I love the idea of living on a homestead. When my husband and I were looking to purchase our first home, it didn’t even occur to us to look for a house in the city, or even in a small town. We knew we wanted to be in the country. I knew I wanted to be in the country. Yes, I absolutely love the idea of living the homesteading life. I have found though, that there is sometimes some discrepancy between the idea of it and the reality. Let’s face it, homesteading life is wonderful, but it can be messy, smelly, and a lot of hard work.
My dear husband, I would say, loves everything about homesteading life. He spends hours researching ways to simplify things, ways to make things better, new ideas to implement, new animals we could introduce to our farm, new plants to grow, how to make them grow better… You get the idea. When he enthusiastically shares his ideas with me though, I must confess I don’t always receive them with the same enthusiasm with which they are shared.
Like when he read a book about human manure and turned to me asking what I thought of him building a composting toilet to put in our bathroom. What?! You want me to poop in a 5-gallon pail and then cover it with sawdust and then just leave it there! Until the bucket is full!? This was not an idea that I immediately embraced. I was very hesitant! Wouldn’t it stink? What would our friends say when they came over to visit? Would they even want to come to our house if they found out we had this thing?
This just seemed too extreme. I mean, we had indoor plumbing. It’s not like we were building a house and this would be the simplest and most economical way of doing things. Temporarily. No, that was not the case. Why? Why would you want to do this? Since he had just read The Humanure Handbook on how we literally flush away all of this valuable composting material, he was full of answers as to “why” we should try this. And he assured me that he would be the one to empty and clean the pail. He was so enthusiastic about giving it a try… well, I finally conceded. We would try the composting toilet. For a time… as an experiment. But if it smelled bad, he needed to get rid of it immediately! And he WOULD be the one to empty and clean the thing; I was not going to touch it.
So, Dear Husband set about building a simple wooden box from some re-purposed plywood. The top lid was on hinges and had a hole cut in it. He found an old toilet seat and attached it over the hole (for comfort). Then he placed a 5-gallon pail inside the box and sprinkled some wood shavings in it. Next to the “toilet”, he placed a second pail that was filled with wood shavings and a scoop. After a person used the “toilet” they were to sprinkle a scoop of shavings over the top of it. We were all set. I was hesitant, but I would see how it worked.
I was actually quite surprised by it. It did not stink! The wood shavings seemed to neutralize the odor. The only real smell was that of the wood shavings themselves. One win for the hubby! Now, don’t get me wrong, I was not about to tear out our “regular” toilet to replace it with a composting toilet. But this thing had some merit. For one thing, it did not require running water to use it, which is certainly a bonus if the power goes out. And living in the country, that can happen. A lot. For extended periods of time. Having a toilet to use that does not require water was certainly a handy thing to have around.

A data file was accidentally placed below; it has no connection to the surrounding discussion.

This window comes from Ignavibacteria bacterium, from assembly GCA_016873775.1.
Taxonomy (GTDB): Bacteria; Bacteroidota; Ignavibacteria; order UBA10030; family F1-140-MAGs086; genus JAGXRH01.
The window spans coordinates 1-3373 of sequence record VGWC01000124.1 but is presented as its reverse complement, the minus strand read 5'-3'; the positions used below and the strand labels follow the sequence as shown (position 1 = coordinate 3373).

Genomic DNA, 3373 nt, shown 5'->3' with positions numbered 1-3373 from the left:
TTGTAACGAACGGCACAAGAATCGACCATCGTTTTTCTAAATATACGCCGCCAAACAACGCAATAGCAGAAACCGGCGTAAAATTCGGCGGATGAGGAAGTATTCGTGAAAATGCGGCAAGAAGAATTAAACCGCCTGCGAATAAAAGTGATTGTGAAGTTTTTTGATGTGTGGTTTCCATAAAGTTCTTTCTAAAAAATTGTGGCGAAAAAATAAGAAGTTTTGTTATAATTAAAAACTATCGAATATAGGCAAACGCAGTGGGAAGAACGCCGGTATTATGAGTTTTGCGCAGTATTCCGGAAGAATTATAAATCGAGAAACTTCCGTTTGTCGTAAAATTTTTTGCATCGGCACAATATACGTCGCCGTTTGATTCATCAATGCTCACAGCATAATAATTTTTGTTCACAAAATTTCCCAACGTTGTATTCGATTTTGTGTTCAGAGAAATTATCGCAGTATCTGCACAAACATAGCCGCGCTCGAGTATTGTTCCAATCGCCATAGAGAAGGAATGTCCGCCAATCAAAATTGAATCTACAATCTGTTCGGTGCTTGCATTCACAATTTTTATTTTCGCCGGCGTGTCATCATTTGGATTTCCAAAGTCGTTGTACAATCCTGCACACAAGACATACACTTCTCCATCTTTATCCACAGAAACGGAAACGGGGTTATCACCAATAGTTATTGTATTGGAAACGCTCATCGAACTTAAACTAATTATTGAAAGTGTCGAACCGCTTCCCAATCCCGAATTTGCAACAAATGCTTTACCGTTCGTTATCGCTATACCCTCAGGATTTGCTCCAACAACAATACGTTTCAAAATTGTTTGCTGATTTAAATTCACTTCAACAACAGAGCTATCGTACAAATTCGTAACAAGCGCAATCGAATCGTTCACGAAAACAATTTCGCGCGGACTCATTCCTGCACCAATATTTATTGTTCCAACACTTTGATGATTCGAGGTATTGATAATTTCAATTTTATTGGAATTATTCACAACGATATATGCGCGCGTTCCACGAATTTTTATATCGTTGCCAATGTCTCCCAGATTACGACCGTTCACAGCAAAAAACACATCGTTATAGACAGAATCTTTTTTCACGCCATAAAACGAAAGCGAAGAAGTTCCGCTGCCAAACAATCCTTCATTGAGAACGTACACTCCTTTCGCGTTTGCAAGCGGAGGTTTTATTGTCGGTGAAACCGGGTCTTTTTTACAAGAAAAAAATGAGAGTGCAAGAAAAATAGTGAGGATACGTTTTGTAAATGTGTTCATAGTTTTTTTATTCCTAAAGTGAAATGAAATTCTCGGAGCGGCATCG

I still had a tendency to be a hesitant homesteader though.
Like when we had an orphaned three-day-old kid (goat) that needed special care. “What do you mean?” I asked. “You want to bring a goat into the HOUSE!?” I’m all for caring for the needs of our animals, but in the barn, not the house! He patiently explained the need and benefits of caring for the tiny animal inside rather than outside. Yes, I was very hesitant. But, once again, I conceded.
So, down went the tarp in the empty room in the basement. Down went the newspapers over the tarp and the straw for a bed for the little one. I must say, it was easier to give the cute little kid the care she required in the warmth of our basement as opposed to the cold outdoors. And I did quickly become quite attached to the little orphan. We named her Jenny and she most definitely became a pet. Score two for the hubby.
I do love homesteading. I am enjoying the animals. I enjoy being able to produce our own food. I love working in the garden. And I am slowly learning to accept the messiness and work of it all. I have given up on the thought of keeping our entryway clean of mud, hay, and sawdust.
I clean it, but I am now resigned to the fact that it will be dirty again in five minutes, cluttered with barn coats, boots, hats, and mittens. I’m resigned to the fact that when Dear Husband takes off his boots after cutting down a tree (one of his side hustles is selling firewood) that sawdust will spill out of his boots and will be clinging to his socks. The socks now go into a bin and when the bin is full, I will curl up on the couch, put on a movie and pick sawdust out of all of his socks. (That stuff does not come out in the wash unless you pick it out.)
Yes, country life is messy. But I know I wouldn’t willingly trade it for anything. I may be hesitant, but I am most definitely a homesteader.
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